I have a Debian Squeeze VPS configured as an nginx web server. For security reasons I have blocked all outgoing connections except those to the Debian update servers (this stops bad scripts from calling home). PHP runs under a separate user as well. My problem is the following:

Various CMS-s and PHP/Perl/Python applications need to access web services on other servers (i.e. make outgoing HTTP connections). I have installed squid on that same VPS and want to use it as a transparent filter/proxy, by whitelisting the allowed domains.

I know how to force all outgoing port 80 connections through the proxy, but this would cause the proxy's own requests to be redirected to itself (i.e. infinite loop). I also can't use the ipt_owner module for iptables, as the VPS company unambiguously told me they are not going to install it.

Is there another clever way to force all other HTTP outgoing requests through the squid proxy on that same machine, while allowing the proxy's own requests out?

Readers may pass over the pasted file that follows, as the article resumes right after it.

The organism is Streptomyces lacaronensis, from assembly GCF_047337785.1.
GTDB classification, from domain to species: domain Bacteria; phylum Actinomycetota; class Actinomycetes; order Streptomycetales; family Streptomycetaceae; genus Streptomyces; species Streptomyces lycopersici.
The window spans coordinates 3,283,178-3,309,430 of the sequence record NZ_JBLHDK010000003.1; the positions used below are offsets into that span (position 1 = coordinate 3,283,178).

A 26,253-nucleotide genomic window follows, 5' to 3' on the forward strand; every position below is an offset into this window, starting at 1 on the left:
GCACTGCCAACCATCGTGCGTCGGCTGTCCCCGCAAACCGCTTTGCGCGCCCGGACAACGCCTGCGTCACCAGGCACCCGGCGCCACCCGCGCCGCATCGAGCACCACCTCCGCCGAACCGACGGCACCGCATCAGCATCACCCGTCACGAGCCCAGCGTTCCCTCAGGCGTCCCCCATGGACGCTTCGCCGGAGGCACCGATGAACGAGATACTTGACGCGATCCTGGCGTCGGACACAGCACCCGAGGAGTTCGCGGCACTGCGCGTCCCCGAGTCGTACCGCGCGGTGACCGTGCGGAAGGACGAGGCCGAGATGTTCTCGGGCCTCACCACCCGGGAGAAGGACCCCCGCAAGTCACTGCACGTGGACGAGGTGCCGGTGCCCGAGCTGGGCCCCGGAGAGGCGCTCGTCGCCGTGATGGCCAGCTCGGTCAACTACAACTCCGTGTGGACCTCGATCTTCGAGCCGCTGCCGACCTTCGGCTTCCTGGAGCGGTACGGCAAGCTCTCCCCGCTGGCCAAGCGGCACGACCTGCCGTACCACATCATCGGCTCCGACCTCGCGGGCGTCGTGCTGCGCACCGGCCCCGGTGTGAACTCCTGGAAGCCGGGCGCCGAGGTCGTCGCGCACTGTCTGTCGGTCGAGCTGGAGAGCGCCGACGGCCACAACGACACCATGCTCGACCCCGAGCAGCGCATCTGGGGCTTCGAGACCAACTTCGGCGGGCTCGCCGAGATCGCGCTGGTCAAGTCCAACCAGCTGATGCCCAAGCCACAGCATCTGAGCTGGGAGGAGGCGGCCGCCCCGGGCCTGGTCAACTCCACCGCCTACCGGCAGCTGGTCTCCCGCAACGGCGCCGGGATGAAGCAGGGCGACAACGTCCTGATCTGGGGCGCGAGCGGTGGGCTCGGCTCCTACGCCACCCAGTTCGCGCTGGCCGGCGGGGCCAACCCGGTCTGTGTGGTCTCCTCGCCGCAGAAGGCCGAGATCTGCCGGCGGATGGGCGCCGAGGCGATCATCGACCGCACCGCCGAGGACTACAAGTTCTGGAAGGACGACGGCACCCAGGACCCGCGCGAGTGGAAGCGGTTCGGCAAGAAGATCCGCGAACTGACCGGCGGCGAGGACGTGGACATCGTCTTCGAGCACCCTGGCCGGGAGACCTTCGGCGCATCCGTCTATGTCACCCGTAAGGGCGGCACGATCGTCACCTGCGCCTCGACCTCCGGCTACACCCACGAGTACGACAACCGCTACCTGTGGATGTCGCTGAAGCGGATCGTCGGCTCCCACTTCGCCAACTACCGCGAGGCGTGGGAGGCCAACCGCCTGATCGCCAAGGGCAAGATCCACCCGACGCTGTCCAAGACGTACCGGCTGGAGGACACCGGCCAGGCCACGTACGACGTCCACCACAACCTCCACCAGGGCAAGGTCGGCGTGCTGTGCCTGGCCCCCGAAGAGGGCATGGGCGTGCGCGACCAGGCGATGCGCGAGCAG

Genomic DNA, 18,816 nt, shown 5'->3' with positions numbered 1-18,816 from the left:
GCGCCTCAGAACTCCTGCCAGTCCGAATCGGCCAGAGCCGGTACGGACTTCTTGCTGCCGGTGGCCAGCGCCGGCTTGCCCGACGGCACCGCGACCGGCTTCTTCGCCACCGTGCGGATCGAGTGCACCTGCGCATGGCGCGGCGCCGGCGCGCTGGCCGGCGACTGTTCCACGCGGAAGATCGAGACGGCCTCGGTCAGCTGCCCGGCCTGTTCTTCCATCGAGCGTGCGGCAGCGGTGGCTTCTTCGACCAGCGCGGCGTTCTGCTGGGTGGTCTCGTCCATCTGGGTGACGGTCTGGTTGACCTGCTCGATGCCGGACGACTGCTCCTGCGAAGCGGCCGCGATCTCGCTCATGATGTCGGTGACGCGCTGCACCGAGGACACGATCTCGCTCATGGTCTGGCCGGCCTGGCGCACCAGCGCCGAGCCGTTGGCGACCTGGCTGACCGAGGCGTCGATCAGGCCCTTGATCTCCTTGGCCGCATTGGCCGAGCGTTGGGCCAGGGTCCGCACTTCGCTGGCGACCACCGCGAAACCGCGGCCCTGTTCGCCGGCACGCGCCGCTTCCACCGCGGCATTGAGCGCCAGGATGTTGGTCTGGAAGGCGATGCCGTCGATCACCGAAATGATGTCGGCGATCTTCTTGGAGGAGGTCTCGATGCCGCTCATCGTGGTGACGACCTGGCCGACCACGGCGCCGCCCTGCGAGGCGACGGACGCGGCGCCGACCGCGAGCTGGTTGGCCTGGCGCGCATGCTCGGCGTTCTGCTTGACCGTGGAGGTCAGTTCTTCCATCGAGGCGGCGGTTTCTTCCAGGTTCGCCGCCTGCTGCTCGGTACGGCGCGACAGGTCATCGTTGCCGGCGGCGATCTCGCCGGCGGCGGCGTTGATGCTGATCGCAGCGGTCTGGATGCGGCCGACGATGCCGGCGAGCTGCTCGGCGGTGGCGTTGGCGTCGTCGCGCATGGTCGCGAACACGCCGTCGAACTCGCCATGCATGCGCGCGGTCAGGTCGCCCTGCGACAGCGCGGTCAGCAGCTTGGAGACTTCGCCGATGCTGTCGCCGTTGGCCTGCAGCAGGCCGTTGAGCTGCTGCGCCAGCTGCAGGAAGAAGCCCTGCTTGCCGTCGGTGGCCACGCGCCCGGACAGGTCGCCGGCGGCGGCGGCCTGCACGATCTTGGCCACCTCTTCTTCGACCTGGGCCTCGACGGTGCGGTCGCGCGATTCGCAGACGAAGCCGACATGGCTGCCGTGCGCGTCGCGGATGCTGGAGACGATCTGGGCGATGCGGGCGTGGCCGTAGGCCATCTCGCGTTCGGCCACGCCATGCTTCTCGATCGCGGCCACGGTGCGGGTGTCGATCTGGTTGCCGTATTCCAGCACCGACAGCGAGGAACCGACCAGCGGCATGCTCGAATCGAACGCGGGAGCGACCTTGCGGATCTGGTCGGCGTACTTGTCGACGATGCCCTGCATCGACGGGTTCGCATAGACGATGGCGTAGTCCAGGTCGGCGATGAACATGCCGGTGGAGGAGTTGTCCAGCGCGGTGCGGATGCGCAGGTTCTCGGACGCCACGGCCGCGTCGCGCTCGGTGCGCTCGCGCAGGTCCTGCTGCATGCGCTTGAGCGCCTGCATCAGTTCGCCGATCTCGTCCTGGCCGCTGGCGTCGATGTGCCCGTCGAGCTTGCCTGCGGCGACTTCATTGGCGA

If it helps, I also have csf installed.


1 Answer 1


Ok, answering my own question:

Squid allows you to set the TOS on its outgoing packets. The setting is tcp_outgoing_tos . So, make an acl with the permitted IPs or domains and set, for example, tcp_outgoing_tos 0x10 whitelist

The packets from other applications usually have TOS 0x0.

Now follow the steps at squid's own tutorial http://wiki.squid-cache.org/ConfigExamples/Intercept/LinuxLocalhost#iptables_configuration, but instead of matching the packet's owner, we match the TOS.

# handle connections on the same box (SQUIDIP is a loopback instance)
iptables -t nat -A OUTPUT -p tcp --dport 80 -m tos --tos 0x10 -j ACCEPT
iptables -t nat -A OUTPUT -p tcp --dport 80 -j DNAT --to-destination SQUIDIP:3127

When using csf we may need to also accept these packets on the OUTPUT chain of the filter table. Put the rule at the beginning of the chain.

iptables -I OUTPUT -p tcp --dport 80 -m tos --tos 0x10 -j ACCEPT

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